Monday, March 30, 2015

How Far Do They Fly?

Sunday afternoon we were shooting CDFA wax bullets in the back yard, and I determined to estimate a maximum range for that load.  It shoots a little 17 grain, .45 caliber wax bullet, propelled by a #209 shotgun primer.  It's fairly low powered as handgun ammo goes, but we wonder about such things, especially if we're shooting in a suburban neighborhood.  The neighbor downrange is easily 200 yards away.

So, the boys and I walked out to the pond to shoot across the glassy surface of the water, to see if we could identify a splash, and try to estimate the maximum range, in case a bullet gets past my backstop.

I don't have chronograph data, but the CFDA estimates that a common 209 load will travel about 650 fps.  When we got ready to take the shot, I was standing about five (5) feet above the water, holding the revolver five (5) feet above ground level, and holding it more or less level.  I had three good pair of eyes watching for the bullet splash and was aiming at a small island about 100 yards from my shooting position.

At the shot, we strained our eyes, looking for the splash, and my son said "Hell, Dad, there it is right there."

I was peering across the water.  "Where?"

"About 40 yards."  He pointed less than halfway to the island. "You can see the wax bullet floating in the water."

I looked down, and sure enough, that little orange bullet was floating less than 40 yards away.

So now we know.  The standard CFDA #209 load will travel about 40 yards more or less.  Certainly further study is in order, but I don't have to worry about neighbors finding wax bullets in their yard and wondering what the hell I'm doing.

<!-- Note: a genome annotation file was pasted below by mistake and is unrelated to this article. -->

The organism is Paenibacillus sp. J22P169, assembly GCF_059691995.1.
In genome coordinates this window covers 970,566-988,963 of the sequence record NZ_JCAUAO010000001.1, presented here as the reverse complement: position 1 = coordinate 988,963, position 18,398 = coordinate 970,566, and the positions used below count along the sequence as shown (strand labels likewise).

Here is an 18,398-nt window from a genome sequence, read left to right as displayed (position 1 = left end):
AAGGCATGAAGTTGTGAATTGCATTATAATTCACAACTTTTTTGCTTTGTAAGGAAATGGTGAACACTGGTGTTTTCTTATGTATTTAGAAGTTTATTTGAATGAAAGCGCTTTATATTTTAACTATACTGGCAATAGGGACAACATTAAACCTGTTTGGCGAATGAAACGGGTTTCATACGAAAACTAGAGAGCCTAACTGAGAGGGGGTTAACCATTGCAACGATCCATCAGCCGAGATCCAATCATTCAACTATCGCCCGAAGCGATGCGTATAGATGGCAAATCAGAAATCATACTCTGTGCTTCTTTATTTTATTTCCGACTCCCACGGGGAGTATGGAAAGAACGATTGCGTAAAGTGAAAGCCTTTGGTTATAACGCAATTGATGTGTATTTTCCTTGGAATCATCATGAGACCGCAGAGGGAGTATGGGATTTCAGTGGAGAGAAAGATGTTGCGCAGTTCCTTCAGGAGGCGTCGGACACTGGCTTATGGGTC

Daddy Hawk said...

Gravity causes objects go fall at 32 feet per second more or less. That means it took your wax bullet .15625 seconds to fall 5 feet. In that time, it flew 33.85 yards.

Anonymous said...

Five feet? I thought you said five plus five - the ground was five feet above the water, and the gun was five feet above the ground.

My college physics is rusty, but I seem to recall that it takes one second to fall the first sixteen feet.

call it around 2/3 second to fall ten feet, and you get an average velocity of ... um, 200 fps? Muzzle velocity would be higher, slowing down all the way.

Another thing - how far would it go if you elevated the muzzle? Your neighbors might want to know.

Old NFO said...

Good to know. :-)

Daddy Hawk said...

Anonymous, my college physics is rusty too which is why I was trying to take the SWAG approach.

To be accurate, gravity accelerates objects at approximately 32 feet per second squared. So, in the first second, the falling object goes from a dead stop to a speed of 32 feet per second, 64 feet per second in the second second, etc. until terminal velocity is reached.

I may have misread PawPaw's description and failed to account for the additional 5 feet. PawPaw gave his own caveat that the barrel was more or less level. A 1 or 3 degree elevation difference from level won't change the range appreciably. A 45 degree barrel elevation would get the greatest range.

So, let's be generous and call it 10 feet with a perfectly level barrel. Also, to be fair, I was horrible at Calculus and never learned to cheat at it like most people figure out. So, I'm going for simple math that will get us in the right ballpark.

We know the bullet fell less than 32 feet. So, it was falling at some speed greater than 0 FPS and less than 32 FPS. Assuming constant acceleration, it would take no more than .3125 seconds to fall 10 feet. Once again applying the estimated muzzle velocity, that yields an estimated range of 67.71 yards.

PawPaw estimated the distance to the spent bullet at 40 yards. So, either the original calculation is closer to accurate, PawPaw's point of aim was unconsciously a few degrees below level, the ammunition was traveling less than 650 FPS or there was a really big gust of wind in his face when he shot.

Of course, I could be wrong.